Stop Abusing DynamoDB Transactions. Leverage Idempotency Instead

Matteo Agius
3 min readSep 15, 2023


Idziorek, J. (n.d.). Distributed transactions at scale in amazon dynamodb —

I often see an engineer’s first instinct be to use DynamoDB transactions when the need for fault-tolerance arises in a distributed system. In this post, I want to break away from that idea and show how you can often achieve the same thing in a safer, more reliable way.

I’ll go through an example showing the approach I took with a recent Golang service I built with AWS at Twilio.

Contention: A Common Problem with Transactions in a Distributed System

Transactions— particularly those involving concurrent operations on the same data — can quickly become a source of complexity and risk.

Many databases, DynamoDB included, use Optimistic Concurrency Control (OCC) for transactions. OCC is a concurrency control method applied on databases where multiple transactions are executed concurrently without the restriction of data.

This can be performance advantageous, but the problem lies when multiple transactions try modifying the same data. Databases like DynamoDB will throw transaction conflicts, meaning they will fail. This forces a decision between retrying the failed transaction — increasing the system’s latency and potentially causing more conflicts — or dropping the transaction.

Below is the AWS Golang SDK throwing transaction conflict errors.

operation error DynamoDB: TransactWriteItems, https response error StatusCode:
TransactionCanceledException: Transaction cancelled, please refer cancellation
reasons for specific reasons [TransactionConflict]
operation error DynamoDB: TransactWriteItems, https response error StatusCode:
TransactionCanceledException: Transaction cancelled, please refer cancellation
reasons for specific reasons [TransactionConflict]

This was an issue I could have run into with my service. There are other applications that handle the same data that I needed to access.

But fault tolerance was a crucial aspect to consider. For my Golang service, the criteria included several tasks: continuously querying DDB for items, enqueuing them into SQS, updating a separate item’s status, and deleting the original items.

It could be tempting to use transactions here. But ordering your idempotent operations correctly can do the trick.

Idempotency as a Solution

Simply stated, if an operation is idempotent, you can apply it any number of times and the result will be the same as if it had been done only once. It provides robustness against failures and retries, making it a friend of distributed, fault-tolerant systems.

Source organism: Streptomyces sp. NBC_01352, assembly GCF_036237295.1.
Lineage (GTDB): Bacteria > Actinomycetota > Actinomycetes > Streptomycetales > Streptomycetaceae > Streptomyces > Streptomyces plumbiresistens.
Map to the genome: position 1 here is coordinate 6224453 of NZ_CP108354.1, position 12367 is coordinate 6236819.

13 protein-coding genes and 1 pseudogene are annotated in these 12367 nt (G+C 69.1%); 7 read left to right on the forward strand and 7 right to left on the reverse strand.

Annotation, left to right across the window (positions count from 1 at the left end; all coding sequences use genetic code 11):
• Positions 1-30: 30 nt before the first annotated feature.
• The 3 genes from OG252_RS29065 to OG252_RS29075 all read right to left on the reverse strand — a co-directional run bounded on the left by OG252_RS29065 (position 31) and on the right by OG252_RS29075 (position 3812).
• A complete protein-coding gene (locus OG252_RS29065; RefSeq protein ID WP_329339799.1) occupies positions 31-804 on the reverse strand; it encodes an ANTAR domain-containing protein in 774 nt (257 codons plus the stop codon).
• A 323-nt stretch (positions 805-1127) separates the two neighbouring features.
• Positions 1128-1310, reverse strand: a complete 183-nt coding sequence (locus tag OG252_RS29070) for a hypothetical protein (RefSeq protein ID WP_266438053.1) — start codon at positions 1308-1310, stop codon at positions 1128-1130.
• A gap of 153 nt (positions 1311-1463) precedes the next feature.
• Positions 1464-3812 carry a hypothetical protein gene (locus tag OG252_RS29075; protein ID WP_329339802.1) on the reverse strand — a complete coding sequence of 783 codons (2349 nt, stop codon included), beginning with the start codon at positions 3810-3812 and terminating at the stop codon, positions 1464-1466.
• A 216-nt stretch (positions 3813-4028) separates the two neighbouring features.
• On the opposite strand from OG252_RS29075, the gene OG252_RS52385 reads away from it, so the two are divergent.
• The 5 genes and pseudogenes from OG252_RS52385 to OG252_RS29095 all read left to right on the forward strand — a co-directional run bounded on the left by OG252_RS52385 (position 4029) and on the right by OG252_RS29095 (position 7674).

The AWS SDK DynamoDB and SQS clients make leveraging idempotent properties simple. Scenarios like doing the same update on an item or enqueuing the same message do not throw errors back to the caller. This property allows us to create an order of operations so if any call fails, no harmful data inconsistencies occur upon retries.

Take a look at this simplified Golang pseudocode from my service below.

func poll() {
for {
// get all items with status = "Ready"
items := ddb.QueryItems(StatusReady)

// enqueue items into SQS
enqueuedItems := sqs.SendMessages(items)

// delete each items' corresponding "task" item
deletedItems := ddb.DeleteItems(enqueuedItems)

// update each item with status = "Finished"
ddb.UpdateItems(deletedItems, StatusFinished)

Here, any of the above operations can fail, but we maintain fault tolerance since we will just pick up the non-updated items in the next polling iteration.

In the code, we always keep a returned result of only the items that succeeded from the previous call. We also make sure to only perform the status update as the last call. This, in conjunction with each call being idempotent works because each individual item will still be marked as a successful operation by the AWS SDK client even if no new action is taken. The exact same query, deletion, enqueue¹, or update will give back a 2xx even when no resource change has occurred. Allowing us to append the item to an “operation successful” slice in each call, just as if it were the first time.

Returning the items that had successful operations and passing them into the argument of the next idempotent call is a pattern I have found to be very useful. In addition to reliability, it keeps code cleaner since the calls don’t need extra branches to handle returned failures.

Final Thoughts

Idempotency can often offer a simple and elegant alternative to complex and heavy transaction usage in distributed systems.

¹SQS message enqueues (deduplication enabled) are idempotent for the first 5 minutes.